Polish rule-of-law debate boils over to EU summit

The summit discussion comes after the EU Commission president Ursula von der Leyen said this week the bloc's executive will take action against Warsaw, for challenging the supremacy of EU law.

Romania pushes live-animal exports despite EU criticism

Romania was criticised during a crisis in the Suez canal earlier this year when the country was the source of 130,000 of the 200,000 live animals stranded without food and water during the shipping bottleneck.

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Latest News

  1. Erdoğan orders out US and EU ambassadors
  2. EU banks play 'major role' in deforestation, report finds
  3. NGOs reveal 71 'revolving-door' cases at fossil-fuel giants
  4. Energy and gender in EU focus This WEEK
  5. Nato invite sees Nordic states stepping up security cooperation
  6. Lessons for the EU in Sahel, from Afghanistan
  7. EU states want more Belarus sanctions
  8. Gas price spike exposes rift at EU summit

Opinion

MEPs poised to vote blank cheque for Europol using AI tools

Fair Trials, EDRi and other civil society organisations are calling on MEPs to hold true to protect our fundamental rights. We urge MEPs to vote against the revision of Europol's mandate, which distinctly lacks meaningful accountability and safeguards.

EU re-launches mammoth fiscal debates

The EU Commission has restarted its effort to rewrite European fiscal rules, but some countries, such as Italy, are off the charts on debt in terms of an existing pact.

Baltic states lead Covid surge across east Europe

The surge of Covid-19 infections in eastern EU member countries, particularly the Baltic states, is putting health systems under increasing pressure, prompting governments to reimpose restrictive measures.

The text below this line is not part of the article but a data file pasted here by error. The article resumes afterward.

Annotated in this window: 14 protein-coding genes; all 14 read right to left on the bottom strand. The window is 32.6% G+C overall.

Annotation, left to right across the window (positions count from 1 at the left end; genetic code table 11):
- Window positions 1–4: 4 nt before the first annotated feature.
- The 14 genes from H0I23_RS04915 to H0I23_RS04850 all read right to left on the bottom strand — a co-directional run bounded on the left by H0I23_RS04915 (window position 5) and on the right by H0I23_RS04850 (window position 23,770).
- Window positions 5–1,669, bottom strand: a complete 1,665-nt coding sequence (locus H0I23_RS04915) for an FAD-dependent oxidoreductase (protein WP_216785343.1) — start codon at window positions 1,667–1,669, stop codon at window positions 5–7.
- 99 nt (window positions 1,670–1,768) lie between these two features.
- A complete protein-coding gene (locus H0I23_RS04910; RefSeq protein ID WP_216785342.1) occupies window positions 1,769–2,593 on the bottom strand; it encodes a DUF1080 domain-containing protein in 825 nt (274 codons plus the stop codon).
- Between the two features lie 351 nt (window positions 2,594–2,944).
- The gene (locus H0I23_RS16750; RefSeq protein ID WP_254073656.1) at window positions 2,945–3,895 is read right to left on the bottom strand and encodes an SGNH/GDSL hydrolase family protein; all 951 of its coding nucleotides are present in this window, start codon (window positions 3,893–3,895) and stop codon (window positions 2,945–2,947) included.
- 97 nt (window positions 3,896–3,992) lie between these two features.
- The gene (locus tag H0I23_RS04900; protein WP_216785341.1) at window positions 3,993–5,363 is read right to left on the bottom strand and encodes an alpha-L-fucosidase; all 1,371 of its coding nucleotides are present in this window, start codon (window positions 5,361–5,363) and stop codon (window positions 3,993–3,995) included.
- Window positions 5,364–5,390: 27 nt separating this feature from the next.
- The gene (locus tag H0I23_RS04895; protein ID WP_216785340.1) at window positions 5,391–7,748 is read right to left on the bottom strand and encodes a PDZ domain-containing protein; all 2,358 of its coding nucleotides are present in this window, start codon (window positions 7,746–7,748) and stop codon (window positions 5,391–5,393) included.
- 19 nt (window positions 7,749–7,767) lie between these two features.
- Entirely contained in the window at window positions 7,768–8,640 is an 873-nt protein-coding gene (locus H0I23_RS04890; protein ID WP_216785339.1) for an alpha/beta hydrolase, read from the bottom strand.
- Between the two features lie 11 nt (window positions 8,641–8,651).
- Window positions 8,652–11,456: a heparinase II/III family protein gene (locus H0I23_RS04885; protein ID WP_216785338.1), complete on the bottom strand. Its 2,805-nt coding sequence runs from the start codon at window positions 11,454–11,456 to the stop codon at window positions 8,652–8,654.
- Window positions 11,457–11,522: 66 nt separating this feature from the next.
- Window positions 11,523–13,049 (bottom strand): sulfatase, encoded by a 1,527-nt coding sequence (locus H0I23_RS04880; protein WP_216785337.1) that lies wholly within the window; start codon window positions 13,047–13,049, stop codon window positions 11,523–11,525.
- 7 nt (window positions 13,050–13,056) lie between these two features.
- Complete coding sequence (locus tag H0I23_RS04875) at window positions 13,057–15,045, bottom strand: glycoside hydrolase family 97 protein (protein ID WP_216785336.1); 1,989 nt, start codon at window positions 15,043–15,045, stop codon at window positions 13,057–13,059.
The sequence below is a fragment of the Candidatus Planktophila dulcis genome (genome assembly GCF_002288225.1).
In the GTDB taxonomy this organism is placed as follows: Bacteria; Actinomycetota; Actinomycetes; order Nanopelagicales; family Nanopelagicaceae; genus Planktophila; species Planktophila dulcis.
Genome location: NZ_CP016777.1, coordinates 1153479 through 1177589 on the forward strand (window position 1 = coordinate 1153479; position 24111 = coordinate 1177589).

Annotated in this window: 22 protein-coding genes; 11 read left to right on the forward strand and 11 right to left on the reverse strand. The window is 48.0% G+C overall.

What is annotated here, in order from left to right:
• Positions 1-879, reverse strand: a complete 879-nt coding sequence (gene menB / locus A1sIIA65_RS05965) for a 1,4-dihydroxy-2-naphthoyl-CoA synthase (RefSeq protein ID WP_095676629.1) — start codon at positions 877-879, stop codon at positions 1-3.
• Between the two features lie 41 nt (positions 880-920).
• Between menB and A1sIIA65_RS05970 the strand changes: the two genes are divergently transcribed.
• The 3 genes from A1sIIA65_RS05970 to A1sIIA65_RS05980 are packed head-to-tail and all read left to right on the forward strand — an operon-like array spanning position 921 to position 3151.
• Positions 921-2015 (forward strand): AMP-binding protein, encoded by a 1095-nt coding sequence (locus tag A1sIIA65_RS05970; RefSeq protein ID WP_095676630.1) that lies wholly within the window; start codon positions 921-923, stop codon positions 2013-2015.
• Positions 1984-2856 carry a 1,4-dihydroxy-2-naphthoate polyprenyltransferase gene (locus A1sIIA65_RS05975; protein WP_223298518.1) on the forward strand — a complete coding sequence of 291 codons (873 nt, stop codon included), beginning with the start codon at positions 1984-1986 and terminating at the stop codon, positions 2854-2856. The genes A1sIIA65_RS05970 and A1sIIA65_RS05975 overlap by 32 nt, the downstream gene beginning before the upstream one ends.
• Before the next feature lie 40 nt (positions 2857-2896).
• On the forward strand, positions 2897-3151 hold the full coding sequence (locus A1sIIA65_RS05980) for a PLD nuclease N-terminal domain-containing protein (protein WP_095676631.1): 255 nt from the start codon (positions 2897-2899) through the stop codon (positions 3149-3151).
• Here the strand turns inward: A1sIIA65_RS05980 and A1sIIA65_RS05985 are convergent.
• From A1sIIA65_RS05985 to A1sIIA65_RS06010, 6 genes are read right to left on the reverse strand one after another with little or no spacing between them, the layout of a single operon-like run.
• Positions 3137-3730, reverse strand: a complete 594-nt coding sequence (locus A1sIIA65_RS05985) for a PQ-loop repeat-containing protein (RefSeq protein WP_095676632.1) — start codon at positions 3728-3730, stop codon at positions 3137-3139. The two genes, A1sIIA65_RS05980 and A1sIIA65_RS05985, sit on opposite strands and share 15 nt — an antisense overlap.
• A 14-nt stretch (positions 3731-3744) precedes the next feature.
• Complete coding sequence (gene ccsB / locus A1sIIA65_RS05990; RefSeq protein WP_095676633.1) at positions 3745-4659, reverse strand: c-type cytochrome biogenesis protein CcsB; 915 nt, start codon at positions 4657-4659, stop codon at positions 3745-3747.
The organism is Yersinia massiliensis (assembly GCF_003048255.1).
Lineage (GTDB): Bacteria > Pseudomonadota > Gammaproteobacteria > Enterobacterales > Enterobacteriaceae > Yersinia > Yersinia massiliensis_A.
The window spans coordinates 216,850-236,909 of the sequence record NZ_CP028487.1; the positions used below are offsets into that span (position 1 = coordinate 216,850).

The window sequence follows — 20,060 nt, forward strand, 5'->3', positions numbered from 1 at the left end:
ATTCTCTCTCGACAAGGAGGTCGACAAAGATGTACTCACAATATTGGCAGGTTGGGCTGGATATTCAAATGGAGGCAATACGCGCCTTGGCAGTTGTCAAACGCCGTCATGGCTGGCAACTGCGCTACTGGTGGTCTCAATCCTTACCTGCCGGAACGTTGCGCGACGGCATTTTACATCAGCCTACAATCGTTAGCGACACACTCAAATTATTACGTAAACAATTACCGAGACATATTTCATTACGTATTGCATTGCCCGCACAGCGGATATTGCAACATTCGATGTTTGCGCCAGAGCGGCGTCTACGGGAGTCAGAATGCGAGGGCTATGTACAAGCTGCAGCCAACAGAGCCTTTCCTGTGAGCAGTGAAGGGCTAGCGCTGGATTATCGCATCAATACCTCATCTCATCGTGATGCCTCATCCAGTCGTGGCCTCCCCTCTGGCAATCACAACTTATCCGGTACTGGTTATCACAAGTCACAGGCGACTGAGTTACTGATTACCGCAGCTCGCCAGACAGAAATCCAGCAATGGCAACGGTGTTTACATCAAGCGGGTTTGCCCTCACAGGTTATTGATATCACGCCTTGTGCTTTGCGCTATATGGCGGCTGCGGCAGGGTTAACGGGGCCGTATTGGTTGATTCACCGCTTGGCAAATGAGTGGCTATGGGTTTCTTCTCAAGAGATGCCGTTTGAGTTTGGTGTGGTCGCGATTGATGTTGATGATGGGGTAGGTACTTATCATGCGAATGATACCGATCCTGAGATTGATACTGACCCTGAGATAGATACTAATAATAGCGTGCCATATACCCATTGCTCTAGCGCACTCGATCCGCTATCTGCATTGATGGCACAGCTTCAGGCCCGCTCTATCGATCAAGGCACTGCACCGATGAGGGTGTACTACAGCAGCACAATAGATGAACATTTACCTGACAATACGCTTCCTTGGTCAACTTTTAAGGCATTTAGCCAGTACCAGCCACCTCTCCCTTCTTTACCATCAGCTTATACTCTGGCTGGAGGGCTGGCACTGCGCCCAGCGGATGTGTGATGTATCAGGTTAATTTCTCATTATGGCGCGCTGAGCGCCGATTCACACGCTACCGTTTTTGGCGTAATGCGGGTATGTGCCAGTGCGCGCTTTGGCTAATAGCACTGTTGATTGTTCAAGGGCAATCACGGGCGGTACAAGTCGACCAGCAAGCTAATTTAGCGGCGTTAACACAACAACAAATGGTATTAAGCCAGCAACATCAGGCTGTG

Von der Leyen vows action against Poland

Ursula von der Leyen said the commission might use either an infringement procedure, an EU probe into the ruling, the new tool of conditionality which could lead to the suspension of EU funds, or the Article 7 sanctions procedure.

Poland doubles troop numbers on Belarus border

Poland doubled the number of troops to 6,000 on its Belarus border, amid an ongoing standoff with stranded migrants - at least seven of whom have died as temperatures start to plummet.

Column

Nothing as destructive as radical change

With Poland throwing the legal order of Europe in disarray, Russia rationing Europe's gas supply and the UK reneging on its Brexit commitments, perhaps the moment has come again to read a few essays by French philosopher Michel de Montaigne.

Opinion

EU Green Deal is too dependent on private finance

What we call for is another approach to the financing of the European Grean Deal. While a lot of attention is being paid to decarbonisation, the other two aspects - de-financialisation and democratisation - are largely ignored.

Small-town mayor elected to face Orbán

Péter Márki-Zay, 49, won the run-off of the first ever primary elections in Hungary, organised by six opposition parties in order to have one united opposition figure run against Viktor Orbán and his Fidesz candidates.

EU exported over one billion vaccines so far

The EU has exported more than one billion doses of Covid-19 vaccines this year, and announced it will donate 500 million extra doses to poorer countries in the coming months.

Socialist MEPs asked to support Vox nominee for Sakharov prize

The ultra-conservative candidate Jeanine Áñez from Bolivia was selected by the Spanish far-right Vox for the EU Sakharov prize on behalf of the conservative ECR. Socialist MEPs were instructed to support her, over a Western Sahara activist.

Opinion

Frontex: An EU agency gone rogue?

In a Kafka-esque irony, Frontex is withholding public access to documents pertaining to the response of a public institution to a protest by members of the public on grounds that this would violate the "public interest".